Inverness and the Moray Firth

So, a flying visit…literally.

An Easyjet flight up to Inverness on a Friday night, 2 nights in Nairn and a flight back to Gatwick on Sunday evening, all with a 4 month-old baby? Sounds crazy, but we had heard about the Scottish Dolphin Centre a while back, where you can potentially see bottle-nosed dophins from the shore and decided we had to go.

The Scottish Dolphin Centre is run by the Whale and Dolphin Conservation (WDC) charity, through which Heather has adopted one of the dolphins, Spirit. It sits on the mouth of the River Spey in a former salmon fishing station. We started the day with a tour of the ice house where, as the name implies, was used to store ice for preserving the salmon back in the day. The ice house is now used for exhibitions and “dry dives”, where videos of underwater wildlife is shown. After a nice lunch in the centre, we went on a guided wildlife walk (2.15pm, April 1st to October 31st) with Adam, one of the guides.

The walk, started with some time looking for dolphins from the centre, but alas with no luck, so we headed along the river spotting huge number so gulls and other seabirds. Soon after something spooked them and sure enough 2 osprey appeared from up river. We trekked along the river looking for otters, but again nothing this time. After the tour, Heather and I went further down the river and crossed the old railway bridge, now converted to be part of the national cycle network and as we crossed, another osprey came over head.

After the Dolphin centre, we drove to a few other places along the firth where there is supposed to be good chances of seeing more wildlife, Portgordon for seals, Burghead (dolphins from the Burghead Visitor Centre – a former coastguard lookout) and Hopeman East Beach (dolphins again), but had no more luck. That was the enough for day one, so head back to our apartment in Nairn for dinner and good nights sleep.

Sunday morning, we drove down to the Clansman’s Harbour for a boat trip on Loch Ness with Jacobite cruises. We just did a short trip from the harbour to Urquhart Castle and back, but it was enough to get a good feel for the Loch and to hear all the stories about the fabled monster. We had some time to kill following the cruise so we drove a few miles down the road to the Loch Ness Centre for an immersive exhibition about the monster and all the attempts down the years to prove whether or not it really exists. Let’s just say, it is unlikely!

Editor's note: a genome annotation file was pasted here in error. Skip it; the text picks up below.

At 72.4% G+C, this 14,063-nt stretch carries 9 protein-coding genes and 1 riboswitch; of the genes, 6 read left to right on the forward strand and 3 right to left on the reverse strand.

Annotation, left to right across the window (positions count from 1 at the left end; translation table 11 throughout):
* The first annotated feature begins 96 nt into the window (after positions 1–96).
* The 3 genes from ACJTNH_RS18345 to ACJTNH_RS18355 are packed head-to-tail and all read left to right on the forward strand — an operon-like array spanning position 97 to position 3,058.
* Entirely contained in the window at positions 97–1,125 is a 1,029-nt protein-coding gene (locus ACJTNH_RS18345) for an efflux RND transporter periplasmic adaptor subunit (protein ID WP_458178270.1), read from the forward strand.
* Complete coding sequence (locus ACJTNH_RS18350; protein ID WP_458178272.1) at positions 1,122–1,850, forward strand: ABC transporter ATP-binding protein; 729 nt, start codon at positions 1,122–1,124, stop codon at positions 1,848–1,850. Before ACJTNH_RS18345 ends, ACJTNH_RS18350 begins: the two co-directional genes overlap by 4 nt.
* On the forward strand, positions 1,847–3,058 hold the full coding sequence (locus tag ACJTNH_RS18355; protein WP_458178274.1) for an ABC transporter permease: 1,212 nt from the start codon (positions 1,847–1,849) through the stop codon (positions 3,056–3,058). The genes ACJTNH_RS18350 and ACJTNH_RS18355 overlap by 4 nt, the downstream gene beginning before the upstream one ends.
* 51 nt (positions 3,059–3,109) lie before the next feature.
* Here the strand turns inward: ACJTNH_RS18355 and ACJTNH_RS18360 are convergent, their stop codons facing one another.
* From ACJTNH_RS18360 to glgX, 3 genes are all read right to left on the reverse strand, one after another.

Our last activity for the weekend was a wildlife cruise with Dolphin Spirit from Inverness Marina. Dolphin Spirit offer two tours, one on the Dolphin Spirit which is more sedate and another on Dolphin Mischief, a RIB, for the more adventurous. With our little one, we were on the Dolphin Spirit this time around, but otherwise we would probable have taken the RIB. It was a nice trip, no dolphins again, but we saw some grey seals, some cormorants and a common tern.

It was a great weekend, with beautiful coastlines and countryside, lovely people, nice food and some nice wildlife spotting, but no dolphins this time round. However, it was enough to make us want to go back, for a week at least next time!

Cornwall day two – dolphin watching in Padstow!

So, back on a boat today.

After another great cooked (veggie) breakfast at the Little Mainstone guest house, we jumped in the car for the hour long drive to Padstow, made famous by Rick Stein and his restaurants, but is a very beautiful little fishing in its own right.

We were booked in the 2 hour discovery trip with Padstow Sea Safaris. We got kitted up in our warm layers, waterproofs and lifejackets before heading out to the harbour, down some steps and into the boat. It was a RIB, so guarenteed to be fast, windy, a bit bumpy and a bit wet.

cof
Keep warm! Lots of warm layers and waterproofs needed on a RIB in spring.